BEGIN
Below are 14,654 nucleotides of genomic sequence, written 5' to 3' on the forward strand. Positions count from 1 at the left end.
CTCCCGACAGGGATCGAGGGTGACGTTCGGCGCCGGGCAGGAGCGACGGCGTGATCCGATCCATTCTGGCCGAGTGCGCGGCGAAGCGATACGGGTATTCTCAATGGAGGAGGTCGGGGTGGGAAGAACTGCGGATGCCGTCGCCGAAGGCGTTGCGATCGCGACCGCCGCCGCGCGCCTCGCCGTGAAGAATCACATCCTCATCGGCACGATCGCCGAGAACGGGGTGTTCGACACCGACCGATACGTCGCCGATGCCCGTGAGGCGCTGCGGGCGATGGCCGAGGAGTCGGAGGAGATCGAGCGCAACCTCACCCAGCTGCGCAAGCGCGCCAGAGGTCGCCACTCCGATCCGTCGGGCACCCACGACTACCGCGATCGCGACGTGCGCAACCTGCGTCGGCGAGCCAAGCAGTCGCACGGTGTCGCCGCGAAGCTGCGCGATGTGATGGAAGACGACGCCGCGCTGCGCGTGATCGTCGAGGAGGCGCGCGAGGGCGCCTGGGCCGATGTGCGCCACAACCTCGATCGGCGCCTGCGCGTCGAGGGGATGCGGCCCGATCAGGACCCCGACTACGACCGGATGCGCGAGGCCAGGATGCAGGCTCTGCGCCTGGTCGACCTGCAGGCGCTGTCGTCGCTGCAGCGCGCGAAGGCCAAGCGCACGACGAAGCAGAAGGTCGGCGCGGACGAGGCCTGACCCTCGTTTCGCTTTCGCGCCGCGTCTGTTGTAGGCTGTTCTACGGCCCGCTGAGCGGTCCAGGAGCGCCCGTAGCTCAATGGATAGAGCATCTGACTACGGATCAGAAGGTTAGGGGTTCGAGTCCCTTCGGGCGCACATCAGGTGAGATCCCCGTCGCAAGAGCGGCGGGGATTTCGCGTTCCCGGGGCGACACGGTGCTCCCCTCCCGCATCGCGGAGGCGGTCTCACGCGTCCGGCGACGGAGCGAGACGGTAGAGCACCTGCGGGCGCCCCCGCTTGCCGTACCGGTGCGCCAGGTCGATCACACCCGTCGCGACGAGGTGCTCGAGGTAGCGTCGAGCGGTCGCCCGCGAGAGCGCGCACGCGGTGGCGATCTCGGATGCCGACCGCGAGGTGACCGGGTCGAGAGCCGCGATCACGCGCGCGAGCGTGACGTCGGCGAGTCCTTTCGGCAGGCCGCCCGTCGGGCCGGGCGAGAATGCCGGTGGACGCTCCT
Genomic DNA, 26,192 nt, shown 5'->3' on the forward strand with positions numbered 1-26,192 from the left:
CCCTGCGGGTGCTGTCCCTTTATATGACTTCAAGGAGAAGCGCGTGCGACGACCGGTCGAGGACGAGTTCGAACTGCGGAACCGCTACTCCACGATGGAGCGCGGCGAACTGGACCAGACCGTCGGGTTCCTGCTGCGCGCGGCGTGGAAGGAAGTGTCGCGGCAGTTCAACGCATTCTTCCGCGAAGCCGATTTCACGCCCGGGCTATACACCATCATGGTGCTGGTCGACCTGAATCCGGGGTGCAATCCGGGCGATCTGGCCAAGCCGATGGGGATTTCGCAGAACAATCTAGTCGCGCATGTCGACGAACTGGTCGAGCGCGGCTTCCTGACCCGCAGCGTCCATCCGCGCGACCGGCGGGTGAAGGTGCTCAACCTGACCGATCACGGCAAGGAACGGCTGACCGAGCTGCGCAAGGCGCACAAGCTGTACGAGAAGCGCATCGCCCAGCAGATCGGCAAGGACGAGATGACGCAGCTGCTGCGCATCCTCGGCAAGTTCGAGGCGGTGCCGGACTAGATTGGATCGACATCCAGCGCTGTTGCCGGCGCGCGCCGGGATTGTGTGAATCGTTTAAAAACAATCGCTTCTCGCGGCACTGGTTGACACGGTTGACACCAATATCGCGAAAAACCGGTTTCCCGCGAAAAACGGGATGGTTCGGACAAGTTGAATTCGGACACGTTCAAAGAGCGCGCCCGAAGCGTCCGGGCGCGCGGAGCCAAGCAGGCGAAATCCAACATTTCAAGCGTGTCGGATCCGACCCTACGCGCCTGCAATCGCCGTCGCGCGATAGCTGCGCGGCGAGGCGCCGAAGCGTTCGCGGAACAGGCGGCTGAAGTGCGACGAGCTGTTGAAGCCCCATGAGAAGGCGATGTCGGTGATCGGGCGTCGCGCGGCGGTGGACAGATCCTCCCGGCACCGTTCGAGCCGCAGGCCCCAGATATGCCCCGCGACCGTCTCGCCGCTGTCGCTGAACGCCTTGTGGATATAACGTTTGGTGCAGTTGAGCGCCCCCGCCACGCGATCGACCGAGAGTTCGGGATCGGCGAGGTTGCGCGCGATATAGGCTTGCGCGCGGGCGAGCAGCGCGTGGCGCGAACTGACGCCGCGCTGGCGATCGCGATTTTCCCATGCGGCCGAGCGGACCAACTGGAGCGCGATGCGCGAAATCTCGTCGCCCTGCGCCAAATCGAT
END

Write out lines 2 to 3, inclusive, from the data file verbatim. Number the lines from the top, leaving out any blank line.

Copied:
CTCCCGACAGGGATCGAGGGTGACGTTCGGCGCCGGGCAGGAGCGACGGCGTGATCCGATCCATTCTGGCCGAGTGCGCGGCGAAGCGATACGGGTATTCTCAATGGAGGAGGTCGGGGTGGGAAGAACTGCGGATGCCGTCGCCGAAGGCGTTGCGATCGCGACCGCCGCCGCGCGCCTCGCCGTGAAGAATCACATCCTCATCGGCACGATCGCCGAGAACGGGGTGTTCGACACCGACCGATACGTCGCCGATGCCCGTGAGGCGCTGCGGGCGATGGCCGAGGAGTCGGAGGAGATCGAGCGCAACCTCACCCAGCTGCGCAAGCGCGCCAGAGGTCGCCACTCCGATCCGTCGGGCACCCACGACTACCGCGATCGCGACGTGCGCAACCTGCGTCGGCGAGCCAAGCAGTCGCACGGTGTCGCCGCGAAGCTGCGCGATGTGATGGAAGACGACGCCGCGCTGCGCGTGATCGTCGAGGAGGCGCGCGAGGGCGCCTGGGCCGATGTGCGCCACAACCTCGATCGGCGCCTGCGCGTCGAGGGGATGCGGCCCGATCAGGACCCCGACTACGACCGGATGCGCGAGGCCAGGATGCAGGCTCTGCGCCTGGTCGACCTGCAGGCGCTGTCGTCGCTGCAGCGCGCGAAGGCCAAGCGCACGACGAAGCAGAAGGTCGGCGCGGACGAGGCCTGACCCTCGTTTCGCTTTCGCGCCGCGTCTGTTGTAGGCTGTTCTACGGCCCGCTGAGCGGTCCAGGAGCGCCCGTAGCTCAATGGATAGAGCATCTGACTACGGATCAGAAGGTTAGGGGTTCGAGTCCCTTCGGGCGCACATCAGGTGAGATCCCCGTCGCAAGAGCGGCGGGGATTTCGCGTTCCCGGGGCGACACGGTGCTCCCCTCCCGCATCGCGGAGGCGGTCTCACGCGTCCGGCGACGGAGCGAGACGGTAGAGCACCTGCGGGCGCCCCCGCTTGCCGTACCGGTGCGCCAGGTCGATCACACCCGTCGCGACGAGGTGCTCGAGGTAGCGTCGAGCGGTCGCCCGCGAGAGCGCGCACGCGGTGGCGATCTCGGATGCCGACCGCGAGGTGACCGGGTCGAGAGCCGCGATCACGCGCGCGAGCGTGACGTCGGCGAGTCCTTTCGGCAGGCCGCCCGTCGGGCCGGGCGAGAATGCCGGTGGACGCTCCT
Genomic DNA, 26,192 nt, shown 5'->3' on the forward strand with positions numbered 1-26,192 from the left: